The first island, which has a tree with yellow plastic leaves referring to sunflowers (Fig. 32), has a marble fountain with bronze leaves inscribed with words like ‘infidelity’ and ‘jealousy’ (Figs 33, 34). This ‘helps garden visitors clear away negative emotions and compulsions’. The second, which has red plastic leaves alluding to tulips, features a large piece of white marble, part of which has been shaped into polished biomorphic forms and part roughly textured (Fig. 35). It is like a cross between Rodin’s marble Kiss and a diseased phallus fused with mutant breasts. Physical associations like these are inevitable; the intended one is to a heart, evidently a diseased one. The description only refers to a ‘power stone made from Laas marble and the heart as a symbol of love: together they seal the promise of love or a personal promise’. Again there is a disconnect between the physical object—which is highly tactile, and most people touched it (Fig. 36)—and the new age programme. It never ceases to amaze me how new-age people swallow this kind of thing, but I still find it hard to believe that any visitor would have thought of the idea of ‘promise’ or ‘promises’. The stone promised an off-key tactile eroticism, and for this reason most people seemed to avoid touching the smooth parts. Again, the creators have been too coy to encourage couples to touch an object, however abstract in form, as a shared erotic experience. It is bowdlerised as being about ‘promises’.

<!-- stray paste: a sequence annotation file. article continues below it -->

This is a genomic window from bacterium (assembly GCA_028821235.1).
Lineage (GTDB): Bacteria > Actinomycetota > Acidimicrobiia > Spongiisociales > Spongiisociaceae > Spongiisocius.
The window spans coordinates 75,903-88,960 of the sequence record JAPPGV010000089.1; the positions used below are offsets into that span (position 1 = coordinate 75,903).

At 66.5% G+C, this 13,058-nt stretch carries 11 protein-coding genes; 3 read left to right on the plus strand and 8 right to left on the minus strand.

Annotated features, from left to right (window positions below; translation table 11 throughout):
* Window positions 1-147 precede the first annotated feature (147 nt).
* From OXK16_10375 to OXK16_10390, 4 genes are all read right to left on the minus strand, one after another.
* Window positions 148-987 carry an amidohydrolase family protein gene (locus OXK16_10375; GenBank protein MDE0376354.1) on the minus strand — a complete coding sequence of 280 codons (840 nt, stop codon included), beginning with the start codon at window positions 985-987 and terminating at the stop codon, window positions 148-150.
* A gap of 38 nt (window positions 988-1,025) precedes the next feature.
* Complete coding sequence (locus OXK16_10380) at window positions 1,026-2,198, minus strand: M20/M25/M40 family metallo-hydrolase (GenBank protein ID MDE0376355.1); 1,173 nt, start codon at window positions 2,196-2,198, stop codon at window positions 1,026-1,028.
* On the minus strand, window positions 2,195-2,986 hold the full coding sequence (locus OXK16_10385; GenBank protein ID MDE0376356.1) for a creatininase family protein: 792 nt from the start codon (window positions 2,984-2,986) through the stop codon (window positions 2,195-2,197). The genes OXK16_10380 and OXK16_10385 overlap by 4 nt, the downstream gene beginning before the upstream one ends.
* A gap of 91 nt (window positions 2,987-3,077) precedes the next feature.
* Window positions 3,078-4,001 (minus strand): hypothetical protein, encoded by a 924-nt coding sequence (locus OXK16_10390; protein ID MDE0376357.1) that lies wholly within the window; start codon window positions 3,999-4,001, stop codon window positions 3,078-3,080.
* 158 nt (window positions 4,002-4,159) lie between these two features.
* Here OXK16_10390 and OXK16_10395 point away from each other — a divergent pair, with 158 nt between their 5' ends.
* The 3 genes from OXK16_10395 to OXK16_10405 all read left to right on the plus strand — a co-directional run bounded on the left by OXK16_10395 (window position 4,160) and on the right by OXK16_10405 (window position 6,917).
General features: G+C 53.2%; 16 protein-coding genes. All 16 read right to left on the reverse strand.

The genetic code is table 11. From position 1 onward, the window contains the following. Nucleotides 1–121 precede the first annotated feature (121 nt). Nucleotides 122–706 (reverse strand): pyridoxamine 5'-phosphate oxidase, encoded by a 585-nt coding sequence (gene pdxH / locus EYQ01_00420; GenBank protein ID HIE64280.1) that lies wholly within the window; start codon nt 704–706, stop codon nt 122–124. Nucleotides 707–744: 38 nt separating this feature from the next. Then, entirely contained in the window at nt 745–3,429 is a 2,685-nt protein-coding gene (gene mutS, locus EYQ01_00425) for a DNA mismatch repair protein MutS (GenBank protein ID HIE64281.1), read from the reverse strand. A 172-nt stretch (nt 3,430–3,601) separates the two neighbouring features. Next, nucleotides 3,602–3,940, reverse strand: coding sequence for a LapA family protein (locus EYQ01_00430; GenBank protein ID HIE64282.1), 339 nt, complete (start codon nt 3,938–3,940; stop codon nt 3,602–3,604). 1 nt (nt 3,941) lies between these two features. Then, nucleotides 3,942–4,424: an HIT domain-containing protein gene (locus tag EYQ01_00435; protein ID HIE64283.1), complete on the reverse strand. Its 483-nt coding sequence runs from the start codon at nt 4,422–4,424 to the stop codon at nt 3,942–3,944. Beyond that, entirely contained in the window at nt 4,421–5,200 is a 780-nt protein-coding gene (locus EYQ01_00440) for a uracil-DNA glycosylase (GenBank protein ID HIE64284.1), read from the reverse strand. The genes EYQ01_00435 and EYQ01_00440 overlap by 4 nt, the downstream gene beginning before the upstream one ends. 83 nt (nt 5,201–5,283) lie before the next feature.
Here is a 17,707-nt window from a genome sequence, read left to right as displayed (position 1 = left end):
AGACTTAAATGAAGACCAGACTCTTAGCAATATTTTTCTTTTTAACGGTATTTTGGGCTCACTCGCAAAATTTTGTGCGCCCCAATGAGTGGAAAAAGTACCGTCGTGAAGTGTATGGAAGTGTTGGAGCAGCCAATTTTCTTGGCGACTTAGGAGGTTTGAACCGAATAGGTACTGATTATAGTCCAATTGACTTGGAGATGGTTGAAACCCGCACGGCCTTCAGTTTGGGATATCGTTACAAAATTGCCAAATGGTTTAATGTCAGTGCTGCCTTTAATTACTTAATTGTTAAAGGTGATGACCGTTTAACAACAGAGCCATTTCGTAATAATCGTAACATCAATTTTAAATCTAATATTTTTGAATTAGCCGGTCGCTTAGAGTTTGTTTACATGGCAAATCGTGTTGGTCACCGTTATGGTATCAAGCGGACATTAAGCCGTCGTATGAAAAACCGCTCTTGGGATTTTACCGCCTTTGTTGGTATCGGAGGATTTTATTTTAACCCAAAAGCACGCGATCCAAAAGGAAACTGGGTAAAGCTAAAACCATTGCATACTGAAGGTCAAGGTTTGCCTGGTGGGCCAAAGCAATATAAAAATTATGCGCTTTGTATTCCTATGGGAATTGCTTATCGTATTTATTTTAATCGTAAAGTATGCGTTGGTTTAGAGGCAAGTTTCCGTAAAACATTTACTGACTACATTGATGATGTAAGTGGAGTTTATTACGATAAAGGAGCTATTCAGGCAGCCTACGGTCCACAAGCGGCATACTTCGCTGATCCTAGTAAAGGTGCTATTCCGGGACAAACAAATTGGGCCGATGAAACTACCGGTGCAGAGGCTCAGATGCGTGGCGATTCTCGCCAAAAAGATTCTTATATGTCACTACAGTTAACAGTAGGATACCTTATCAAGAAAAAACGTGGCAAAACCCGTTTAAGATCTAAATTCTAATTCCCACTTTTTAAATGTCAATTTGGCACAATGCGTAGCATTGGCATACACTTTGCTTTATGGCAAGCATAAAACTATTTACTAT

The third island (white flowers, ‘emblematic of the dahlia’) (Fig. 37) had sheets of ‘South Tyrolean apple paper’ (apple orchards are everywhere here) on which one writes wishes that ‘lend immortality to the love promises previously made. Those who leave them here are simultaneously invited to return’. But why does returning matter except to the garden as a business? Later on there is a kind of Tibetan prayer wheel in bronze where somehow these letters reappear, which wasn’t intelligible. Writing a secret wish and putting it in a metal box (the wishing well trope) seemed to work as an activity though: I saw several couples doing it, and sometime it prompted a kiss (always from the woman).